We also found it was possible to book tests without the provisional licence holder ever knowing.
To test the system, we booked a practical driving test, using a BBC email address and the provisional licence number of a learner, who had given us their permission.
There was no verification required on the learner drivers' part and the booking confirmation was sent to our email address - meaning the learner would not know about the booking.
When challenged on whether the booking system was robust enough, the DVSA said the system was "imperfect" as it "relies on trust". It said it was only illegal to book a driving test using someone else's details without their consent.
Charles Moffat, chairman of the Approved Driving Instructors' National Joint Council, the UK's leading driver instructor association, said the organisation had heard accounts of tests being resold for a profit. "We abhor such practice and will always report such conduct to the DVSA," he added.
The DVSA said it would continue to do all it could to provide as many tests as possible, including conducting out-of-hours testing and recruiting more examiners.
DVSA chief executive Loveday Ryder said in a statement to the BBC: "We've already put in place measures to monitor and prevent bots from accessing our systems while also strengthening our firewall to tackle the issue.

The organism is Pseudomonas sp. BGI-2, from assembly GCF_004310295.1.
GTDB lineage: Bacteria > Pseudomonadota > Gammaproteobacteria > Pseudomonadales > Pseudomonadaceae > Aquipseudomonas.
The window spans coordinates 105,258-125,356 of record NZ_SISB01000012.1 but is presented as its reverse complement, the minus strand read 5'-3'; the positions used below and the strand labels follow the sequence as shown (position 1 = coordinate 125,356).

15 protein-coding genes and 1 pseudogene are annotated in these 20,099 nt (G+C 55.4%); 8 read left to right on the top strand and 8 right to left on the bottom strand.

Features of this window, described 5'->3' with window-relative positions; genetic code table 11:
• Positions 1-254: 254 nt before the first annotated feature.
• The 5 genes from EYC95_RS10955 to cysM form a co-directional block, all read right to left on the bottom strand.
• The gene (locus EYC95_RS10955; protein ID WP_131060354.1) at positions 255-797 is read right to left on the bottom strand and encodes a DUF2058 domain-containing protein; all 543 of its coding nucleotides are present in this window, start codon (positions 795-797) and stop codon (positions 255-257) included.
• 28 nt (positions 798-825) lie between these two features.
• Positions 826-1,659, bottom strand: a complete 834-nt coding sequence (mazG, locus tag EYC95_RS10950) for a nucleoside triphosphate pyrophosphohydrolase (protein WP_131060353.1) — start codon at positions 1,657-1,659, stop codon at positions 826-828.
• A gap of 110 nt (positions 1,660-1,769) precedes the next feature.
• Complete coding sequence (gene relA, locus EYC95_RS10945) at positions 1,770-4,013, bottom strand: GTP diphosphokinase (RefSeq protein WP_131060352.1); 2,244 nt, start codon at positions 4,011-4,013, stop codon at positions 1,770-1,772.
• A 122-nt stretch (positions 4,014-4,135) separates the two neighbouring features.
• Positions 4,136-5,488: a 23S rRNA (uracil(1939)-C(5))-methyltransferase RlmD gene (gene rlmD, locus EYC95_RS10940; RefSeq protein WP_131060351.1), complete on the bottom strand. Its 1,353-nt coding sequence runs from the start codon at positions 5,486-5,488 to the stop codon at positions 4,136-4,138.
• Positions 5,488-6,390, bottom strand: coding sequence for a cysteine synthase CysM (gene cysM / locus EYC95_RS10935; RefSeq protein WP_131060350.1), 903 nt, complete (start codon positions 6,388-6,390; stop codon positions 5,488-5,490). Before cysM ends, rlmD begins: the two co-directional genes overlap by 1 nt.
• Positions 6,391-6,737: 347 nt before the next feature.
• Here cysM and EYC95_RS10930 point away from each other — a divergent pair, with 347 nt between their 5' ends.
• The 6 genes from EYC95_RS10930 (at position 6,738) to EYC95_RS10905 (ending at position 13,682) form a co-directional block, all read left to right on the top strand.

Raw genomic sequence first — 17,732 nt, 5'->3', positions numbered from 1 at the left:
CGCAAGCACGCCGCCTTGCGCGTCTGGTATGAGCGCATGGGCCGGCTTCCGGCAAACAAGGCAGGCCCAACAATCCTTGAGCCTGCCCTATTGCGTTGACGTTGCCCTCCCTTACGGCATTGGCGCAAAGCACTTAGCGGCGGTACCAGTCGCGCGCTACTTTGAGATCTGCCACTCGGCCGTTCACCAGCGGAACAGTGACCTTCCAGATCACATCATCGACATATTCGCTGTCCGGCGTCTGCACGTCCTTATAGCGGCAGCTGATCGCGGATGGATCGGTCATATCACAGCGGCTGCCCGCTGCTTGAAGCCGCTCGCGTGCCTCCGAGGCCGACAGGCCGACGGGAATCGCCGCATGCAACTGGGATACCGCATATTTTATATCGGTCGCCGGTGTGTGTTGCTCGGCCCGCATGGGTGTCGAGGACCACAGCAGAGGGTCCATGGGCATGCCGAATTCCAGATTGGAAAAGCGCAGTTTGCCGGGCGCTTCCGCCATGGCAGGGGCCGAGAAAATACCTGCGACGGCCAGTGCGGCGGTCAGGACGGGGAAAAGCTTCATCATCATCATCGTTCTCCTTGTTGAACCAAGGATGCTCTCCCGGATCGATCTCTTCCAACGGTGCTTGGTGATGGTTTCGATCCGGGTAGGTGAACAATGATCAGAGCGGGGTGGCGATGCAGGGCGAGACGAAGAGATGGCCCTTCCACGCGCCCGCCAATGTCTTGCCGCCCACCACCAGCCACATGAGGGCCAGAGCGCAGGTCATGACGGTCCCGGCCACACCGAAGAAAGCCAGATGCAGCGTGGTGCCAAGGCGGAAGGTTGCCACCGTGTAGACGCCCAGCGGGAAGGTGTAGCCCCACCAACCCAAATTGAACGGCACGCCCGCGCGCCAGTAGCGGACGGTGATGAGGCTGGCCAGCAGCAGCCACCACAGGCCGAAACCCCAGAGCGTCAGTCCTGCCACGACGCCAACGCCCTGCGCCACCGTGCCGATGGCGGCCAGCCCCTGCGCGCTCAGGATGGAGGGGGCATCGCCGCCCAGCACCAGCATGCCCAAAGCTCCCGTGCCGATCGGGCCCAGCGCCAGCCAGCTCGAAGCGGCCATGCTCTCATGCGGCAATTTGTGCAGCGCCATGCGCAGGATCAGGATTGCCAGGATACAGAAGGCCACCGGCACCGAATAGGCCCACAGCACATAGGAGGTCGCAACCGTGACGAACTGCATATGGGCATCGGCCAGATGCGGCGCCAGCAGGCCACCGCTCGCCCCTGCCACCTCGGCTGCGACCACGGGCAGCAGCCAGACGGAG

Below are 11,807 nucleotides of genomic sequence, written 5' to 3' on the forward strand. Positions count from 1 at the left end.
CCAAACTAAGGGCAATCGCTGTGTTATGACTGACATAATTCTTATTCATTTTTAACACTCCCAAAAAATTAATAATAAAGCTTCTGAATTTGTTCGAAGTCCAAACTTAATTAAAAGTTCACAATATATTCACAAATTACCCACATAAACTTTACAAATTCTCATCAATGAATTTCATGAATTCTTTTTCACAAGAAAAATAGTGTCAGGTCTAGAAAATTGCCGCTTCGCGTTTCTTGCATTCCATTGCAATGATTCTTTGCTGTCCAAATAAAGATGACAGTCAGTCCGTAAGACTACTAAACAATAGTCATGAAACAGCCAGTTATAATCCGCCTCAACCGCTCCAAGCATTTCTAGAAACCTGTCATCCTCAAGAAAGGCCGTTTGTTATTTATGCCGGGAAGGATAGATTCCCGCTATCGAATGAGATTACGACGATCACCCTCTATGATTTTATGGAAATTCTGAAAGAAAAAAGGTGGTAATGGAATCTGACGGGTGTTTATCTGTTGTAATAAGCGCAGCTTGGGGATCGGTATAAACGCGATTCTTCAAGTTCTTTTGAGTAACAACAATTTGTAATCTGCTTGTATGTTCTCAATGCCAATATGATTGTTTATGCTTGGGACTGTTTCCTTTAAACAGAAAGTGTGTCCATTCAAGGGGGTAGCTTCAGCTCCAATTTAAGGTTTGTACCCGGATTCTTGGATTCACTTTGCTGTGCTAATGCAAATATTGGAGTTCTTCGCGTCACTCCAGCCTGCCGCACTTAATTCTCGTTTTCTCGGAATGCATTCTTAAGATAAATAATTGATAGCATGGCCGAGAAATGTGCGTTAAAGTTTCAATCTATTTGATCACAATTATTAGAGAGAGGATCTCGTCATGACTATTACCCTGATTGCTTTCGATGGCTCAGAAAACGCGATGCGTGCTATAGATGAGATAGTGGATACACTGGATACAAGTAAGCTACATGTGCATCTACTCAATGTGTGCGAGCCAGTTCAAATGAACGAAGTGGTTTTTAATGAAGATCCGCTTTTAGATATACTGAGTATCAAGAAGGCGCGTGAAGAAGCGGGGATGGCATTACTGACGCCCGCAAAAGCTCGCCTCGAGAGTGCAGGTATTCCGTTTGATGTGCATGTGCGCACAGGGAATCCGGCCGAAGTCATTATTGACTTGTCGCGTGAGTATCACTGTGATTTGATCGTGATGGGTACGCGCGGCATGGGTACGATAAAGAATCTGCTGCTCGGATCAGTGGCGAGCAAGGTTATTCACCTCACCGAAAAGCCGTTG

"We will continue to work tirelessly to crack down on companies that are exploiting learner drivers. "We've closed the system to new registrations and will rapidly close down accounts that do not belong to driving instructors and driving schools. We'll also be taking further steps to make sure all future accounts are linked to driving instructors and those with training businesses."
As of 2 June the DVSA has reduced the number of times a driving test appointment can be changed from 10 to the pre-pandemic limit of six.
It has also stopped accepting new automatic online registrations to use the service - any new applications must be made by email - and has stopped accepting any new registrations from companies who do not directly employ a driving instructor.